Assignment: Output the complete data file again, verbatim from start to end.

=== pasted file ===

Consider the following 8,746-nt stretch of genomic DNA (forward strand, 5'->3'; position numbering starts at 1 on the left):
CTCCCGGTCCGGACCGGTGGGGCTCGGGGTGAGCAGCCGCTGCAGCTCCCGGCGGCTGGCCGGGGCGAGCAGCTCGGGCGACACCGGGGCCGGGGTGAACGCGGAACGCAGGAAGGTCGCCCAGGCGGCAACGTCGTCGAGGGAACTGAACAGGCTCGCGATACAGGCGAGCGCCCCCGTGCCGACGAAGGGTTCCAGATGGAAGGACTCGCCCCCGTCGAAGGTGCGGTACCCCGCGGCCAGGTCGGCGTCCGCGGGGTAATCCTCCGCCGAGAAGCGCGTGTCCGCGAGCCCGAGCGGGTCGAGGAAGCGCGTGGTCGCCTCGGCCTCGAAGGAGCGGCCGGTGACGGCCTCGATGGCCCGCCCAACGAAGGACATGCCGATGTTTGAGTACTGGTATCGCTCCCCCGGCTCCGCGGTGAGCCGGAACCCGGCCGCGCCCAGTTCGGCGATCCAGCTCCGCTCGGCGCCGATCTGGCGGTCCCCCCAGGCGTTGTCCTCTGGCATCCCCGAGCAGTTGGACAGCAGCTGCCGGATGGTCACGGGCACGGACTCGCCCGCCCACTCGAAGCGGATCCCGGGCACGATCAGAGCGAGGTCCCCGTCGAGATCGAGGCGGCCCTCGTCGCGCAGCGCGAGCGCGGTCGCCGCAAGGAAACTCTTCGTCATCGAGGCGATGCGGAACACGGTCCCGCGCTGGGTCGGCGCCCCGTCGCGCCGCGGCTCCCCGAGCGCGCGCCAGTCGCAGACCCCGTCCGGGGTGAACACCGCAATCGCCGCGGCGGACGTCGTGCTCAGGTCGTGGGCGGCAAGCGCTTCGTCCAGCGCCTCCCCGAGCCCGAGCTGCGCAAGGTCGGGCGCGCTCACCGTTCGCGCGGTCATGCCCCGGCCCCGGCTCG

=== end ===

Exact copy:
Consider the following 8,746-nt stretch of genomic DNA (forward strand, 5'->3'; position numbering starts at 1 on the left):
CTCCCGGTCCGGACCGGTGGGGCTCGGGGTGAGCAGCCGCTGCAGCTCCCGGCGGCTGGCCGGGGCGAGCAGCTCGGGCGACACCGGGGCCGGGGTGAACGCGGAACGCAGGAAGGTCGCCCAGGCGGCAACGTCGTCGAGGGAACTGAACAGGCTCGCGATACAGGCGAGCGCCCCCGTGCCGACGAAGGGTTCCAGATGGAAGGACTCGCCCCCGTCGAAGGTGCGGTACCCCGCGGCCAGGTCGGCGTCCGCGGGGTAATCCTCCGCCGAGAAGCGCGTGTCCGCGAGCCCGAGCGGGTCGAGGAAGCGCGTGGTCGCCTCGGCCTCGAAGGAGCGGCCGGTGACGGCCTCGATGGCCCGCCCAACGAAGGACATGCCGATGTTTGAGTACTGGTATCGCTCCCCCGGCTCCGCGGTGAGCCGGAACCCGGCCGCGCCCAGTTCGGCGATCCAGCTCCGCTCGGCGCCGATCTGGCGGTCCCCCCAGGCGTTGTCCTCTGGCATCCCCGAGCAGTTGGACAGCAGCTGCCGGATGGTCACGGGCACGGACTCGCCCGCCCACTCGAAGCGGATCCCGGGCACGATCAGAGCGAGGTCCCCGTCGAGATCGAGGCGGCCCTCGTCGCGCAGCGCGAGCGCGGTCGCCGCAAGGAAACTCTTCGTCATCGAGGCGATGCGGAACACGGTCCCGCGCTGGGTCGGCGCCCCGTCGCGCCGCGGCTCCCCGAGCGCGCGCCAGTCGCAGACCCCGTCCGGGGTGAACACCGCAATCGCCGCGGCGGACGTCGTGCTCAGGTCGTGGGCGGCAAGCGCTTCGTCCAGCGCCTCCCCGAGCCCGAGCTGCGCAAGGTCGGGCGCGCTCACCGTTCGCGCGGTCATGCCCCGGCCCCGGCTCG